Duration: 1 day.
Recommended Class Size: 20 to 30
Prerequisites: The need for more reliable practices.

Being Agile, with its attention to extensive testing, frequent integration, and focusing on important product features, has proven invaluable to many software teams. When building complex systems, it can be all too easy to primarily focus on features and overlook software qualities, specifically those related to the architecture. Some believe that by simply following Agile practices—starting as fast as possible, keeping code clean, and having lots of tests—a good architecture will magically emerge. While an architecture will emerge, if there is not enough attention paid to it and the code, technical debt and design problems will creep in until it becomes muddy, making it hard to deliver new features quickly and reliably.

It is essential to have a sustainable architecture that can evolve through the project lifecycle. Sustainable architecture requires ongoing attention, especially when there are evolving priorities, a lot of technical risk, and many dependencies. This workshop presents a set of patterns that focus on practices for creating and evolving a software architecture while being Agile. These practices include a set of tools that allow teams to define “enough” architecture in the beginning of the project and to manage the state and the evolution of the architecture as the project evolves..

You will get hands-on experience briefly practicing some of these techniques and will learn options for coordinating work among teams and be exposed to techniques and practices that support the incremental definition and delivery of architecture including important system qualities along with system functionality and weaving quality-related work into your projects and programs.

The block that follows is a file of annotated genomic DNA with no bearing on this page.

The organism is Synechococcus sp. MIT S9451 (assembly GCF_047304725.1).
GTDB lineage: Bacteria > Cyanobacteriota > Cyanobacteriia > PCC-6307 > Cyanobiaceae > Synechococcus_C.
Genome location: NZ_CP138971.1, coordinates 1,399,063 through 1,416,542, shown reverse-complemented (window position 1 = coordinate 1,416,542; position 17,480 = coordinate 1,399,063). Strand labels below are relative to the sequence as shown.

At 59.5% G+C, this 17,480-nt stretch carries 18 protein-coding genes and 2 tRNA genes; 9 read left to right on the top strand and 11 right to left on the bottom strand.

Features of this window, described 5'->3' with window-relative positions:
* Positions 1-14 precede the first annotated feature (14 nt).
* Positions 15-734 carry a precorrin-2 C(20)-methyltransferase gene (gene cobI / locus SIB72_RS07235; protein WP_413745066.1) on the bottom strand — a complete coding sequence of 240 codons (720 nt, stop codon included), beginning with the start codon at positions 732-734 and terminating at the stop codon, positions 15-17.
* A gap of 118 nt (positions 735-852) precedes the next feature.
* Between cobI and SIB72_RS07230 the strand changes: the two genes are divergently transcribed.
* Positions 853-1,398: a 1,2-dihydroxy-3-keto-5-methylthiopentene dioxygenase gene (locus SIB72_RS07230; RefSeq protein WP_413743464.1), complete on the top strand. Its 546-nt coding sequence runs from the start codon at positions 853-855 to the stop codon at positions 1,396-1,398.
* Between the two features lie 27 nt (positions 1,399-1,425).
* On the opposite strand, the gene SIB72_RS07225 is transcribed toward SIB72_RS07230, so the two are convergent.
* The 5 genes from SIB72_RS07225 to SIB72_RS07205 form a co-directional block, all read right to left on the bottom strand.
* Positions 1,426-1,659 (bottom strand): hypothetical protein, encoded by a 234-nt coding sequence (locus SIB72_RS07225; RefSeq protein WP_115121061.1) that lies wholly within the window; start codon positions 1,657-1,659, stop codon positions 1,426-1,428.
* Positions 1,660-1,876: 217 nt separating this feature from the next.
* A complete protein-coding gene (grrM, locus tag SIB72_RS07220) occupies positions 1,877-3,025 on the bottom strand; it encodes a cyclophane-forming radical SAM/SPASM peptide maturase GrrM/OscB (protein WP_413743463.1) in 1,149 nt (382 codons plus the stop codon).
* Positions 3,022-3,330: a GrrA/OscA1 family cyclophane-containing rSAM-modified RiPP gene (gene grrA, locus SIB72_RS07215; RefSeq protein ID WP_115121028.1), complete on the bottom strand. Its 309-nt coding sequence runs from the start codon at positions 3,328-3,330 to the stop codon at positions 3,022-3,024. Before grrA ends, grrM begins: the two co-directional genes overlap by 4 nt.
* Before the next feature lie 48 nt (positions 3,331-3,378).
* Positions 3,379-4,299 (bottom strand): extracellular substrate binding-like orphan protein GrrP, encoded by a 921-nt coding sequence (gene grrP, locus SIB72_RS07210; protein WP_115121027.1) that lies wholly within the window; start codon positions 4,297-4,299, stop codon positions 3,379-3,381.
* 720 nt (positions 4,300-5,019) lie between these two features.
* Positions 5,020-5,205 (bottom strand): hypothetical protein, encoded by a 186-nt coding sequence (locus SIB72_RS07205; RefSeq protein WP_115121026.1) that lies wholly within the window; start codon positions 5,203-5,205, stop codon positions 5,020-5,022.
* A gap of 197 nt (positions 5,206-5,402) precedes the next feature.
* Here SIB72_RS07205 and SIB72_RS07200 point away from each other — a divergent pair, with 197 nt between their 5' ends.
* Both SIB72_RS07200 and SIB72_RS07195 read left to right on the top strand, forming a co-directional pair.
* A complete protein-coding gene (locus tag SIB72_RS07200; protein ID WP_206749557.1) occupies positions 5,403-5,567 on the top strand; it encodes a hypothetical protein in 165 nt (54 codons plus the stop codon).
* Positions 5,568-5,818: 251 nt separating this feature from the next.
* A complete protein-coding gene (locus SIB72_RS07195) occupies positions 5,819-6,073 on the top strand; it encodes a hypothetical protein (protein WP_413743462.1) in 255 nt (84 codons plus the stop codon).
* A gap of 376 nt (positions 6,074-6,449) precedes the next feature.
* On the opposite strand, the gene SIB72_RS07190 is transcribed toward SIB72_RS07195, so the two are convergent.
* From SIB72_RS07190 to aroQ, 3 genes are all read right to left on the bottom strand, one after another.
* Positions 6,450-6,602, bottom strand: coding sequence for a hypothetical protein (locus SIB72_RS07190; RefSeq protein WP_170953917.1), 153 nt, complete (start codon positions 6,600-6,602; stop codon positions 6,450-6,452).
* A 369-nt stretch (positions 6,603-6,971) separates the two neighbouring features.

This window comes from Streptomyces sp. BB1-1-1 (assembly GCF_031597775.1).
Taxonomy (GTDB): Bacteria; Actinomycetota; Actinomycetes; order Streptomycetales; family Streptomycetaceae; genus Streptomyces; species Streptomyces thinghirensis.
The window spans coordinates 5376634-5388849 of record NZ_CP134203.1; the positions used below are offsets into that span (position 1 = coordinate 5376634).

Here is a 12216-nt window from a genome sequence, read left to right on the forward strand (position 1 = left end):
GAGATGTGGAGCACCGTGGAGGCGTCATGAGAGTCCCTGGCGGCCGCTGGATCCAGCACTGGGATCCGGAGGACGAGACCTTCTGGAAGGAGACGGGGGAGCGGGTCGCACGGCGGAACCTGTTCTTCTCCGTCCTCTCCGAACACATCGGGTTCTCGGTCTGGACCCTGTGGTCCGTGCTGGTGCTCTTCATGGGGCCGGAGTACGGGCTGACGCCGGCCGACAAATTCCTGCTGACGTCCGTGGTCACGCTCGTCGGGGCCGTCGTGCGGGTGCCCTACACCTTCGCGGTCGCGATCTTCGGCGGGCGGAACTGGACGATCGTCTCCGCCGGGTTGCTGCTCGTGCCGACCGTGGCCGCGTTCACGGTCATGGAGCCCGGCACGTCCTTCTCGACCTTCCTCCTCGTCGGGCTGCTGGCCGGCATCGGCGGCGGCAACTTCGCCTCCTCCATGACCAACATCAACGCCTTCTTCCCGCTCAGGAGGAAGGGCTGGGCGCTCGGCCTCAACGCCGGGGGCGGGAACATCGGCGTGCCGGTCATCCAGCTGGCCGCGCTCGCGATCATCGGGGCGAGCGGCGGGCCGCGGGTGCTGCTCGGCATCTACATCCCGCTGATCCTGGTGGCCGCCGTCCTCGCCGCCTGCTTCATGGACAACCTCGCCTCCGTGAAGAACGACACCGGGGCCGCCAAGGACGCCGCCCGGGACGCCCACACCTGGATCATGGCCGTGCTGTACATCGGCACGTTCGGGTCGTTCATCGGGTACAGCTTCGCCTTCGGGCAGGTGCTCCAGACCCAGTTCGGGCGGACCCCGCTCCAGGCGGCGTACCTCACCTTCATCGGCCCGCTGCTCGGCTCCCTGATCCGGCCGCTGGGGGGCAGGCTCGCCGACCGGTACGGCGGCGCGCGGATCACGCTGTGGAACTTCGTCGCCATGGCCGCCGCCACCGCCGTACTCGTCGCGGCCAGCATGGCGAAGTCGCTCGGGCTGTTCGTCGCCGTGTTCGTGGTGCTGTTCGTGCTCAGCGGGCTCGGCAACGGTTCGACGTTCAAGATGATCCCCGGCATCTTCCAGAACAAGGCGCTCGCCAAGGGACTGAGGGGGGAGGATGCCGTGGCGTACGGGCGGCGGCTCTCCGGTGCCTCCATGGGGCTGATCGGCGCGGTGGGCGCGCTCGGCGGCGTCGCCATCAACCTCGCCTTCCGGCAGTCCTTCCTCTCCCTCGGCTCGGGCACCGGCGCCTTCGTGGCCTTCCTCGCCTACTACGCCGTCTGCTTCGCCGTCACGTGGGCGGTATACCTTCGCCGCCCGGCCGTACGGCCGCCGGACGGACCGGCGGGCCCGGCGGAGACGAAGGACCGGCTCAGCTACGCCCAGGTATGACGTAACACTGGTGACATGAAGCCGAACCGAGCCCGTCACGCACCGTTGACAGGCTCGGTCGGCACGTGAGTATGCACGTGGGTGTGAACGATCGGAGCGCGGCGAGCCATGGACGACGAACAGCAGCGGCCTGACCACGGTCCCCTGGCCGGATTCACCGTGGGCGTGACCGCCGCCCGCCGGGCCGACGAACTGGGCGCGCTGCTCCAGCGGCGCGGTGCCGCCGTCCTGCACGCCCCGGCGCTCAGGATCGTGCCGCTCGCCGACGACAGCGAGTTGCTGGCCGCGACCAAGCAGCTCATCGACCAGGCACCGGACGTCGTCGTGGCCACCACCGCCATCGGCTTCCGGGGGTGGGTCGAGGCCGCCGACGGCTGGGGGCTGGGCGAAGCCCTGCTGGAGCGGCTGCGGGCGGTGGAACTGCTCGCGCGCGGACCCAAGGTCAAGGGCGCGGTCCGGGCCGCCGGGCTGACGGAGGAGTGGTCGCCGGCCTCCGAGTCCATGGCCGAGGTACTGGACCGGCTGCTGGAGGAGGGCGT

I have been innovating, collecting and writing on the best practices and patterns on this topic over the last several years. During this time I have given presentations, workshops, and keynotes at various conferences and in an industrial setting and published (and continuing writing and collecting) over two dozen patterns on this topic. I have recently worked with organizations on the best practices for Agile Quality Assurance and also shepherded Agile Experience reports on the subject. I received the New Directions award with a colleague at Saturn, given to the presentation that best describes innovative new approaches and thought leadership in the application of architecture-centric practices for the topic "QA to AQ: Shifting from Quality Assurance to Agile Quality".

Course Objectives:

  • How to overcome barriers between various parts of the teams?
  • How to structure Teams keeping the focus on architecture and quality?
  • When and how to focus on important architectural qualities of your organization?
  • Ways to prioritize and measure progress for architecture and quality attributes.
  • How to incorporate practices for prioritizing and dealing with architecture.

This course is adaptable based on the needs of the client and can accommodate up to thirty people, some parts of it are intended to get the team working collaboratively. This can be followed up with a few days of mentoring/consulting working with teams so they can start integrating these ideas into their systems.